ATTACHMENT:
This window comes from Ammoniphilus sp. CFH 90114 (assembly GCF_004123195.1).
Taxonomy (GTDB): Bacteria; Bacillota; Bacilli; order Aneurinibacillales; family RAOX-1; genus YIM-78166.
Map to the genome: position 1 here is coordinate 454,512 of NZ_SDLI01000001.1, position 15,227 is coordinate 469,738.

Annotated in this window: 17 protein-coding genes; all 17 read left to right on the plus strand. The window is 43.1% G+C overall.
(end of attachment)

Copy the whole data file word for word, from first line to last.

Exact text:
This window comes from Ammoniphilus sp. CFH 90114 (assembly GCF_004123195.1).
Taxonomy (GTDB): Bacteria; Bacillota; Bacilli; order Aneurinibacillales; family RAOX-1; genus YIM-78166.
Map to the genome: position 1 here is coordinate 454,512 of NZ_SDLI01000001.1, position 15,227 is coordinate 469,738.

Annotated in this window: 17 protein-coding genes; all 17 read left to right on the plus strand. The window is 43.1% G+C overall.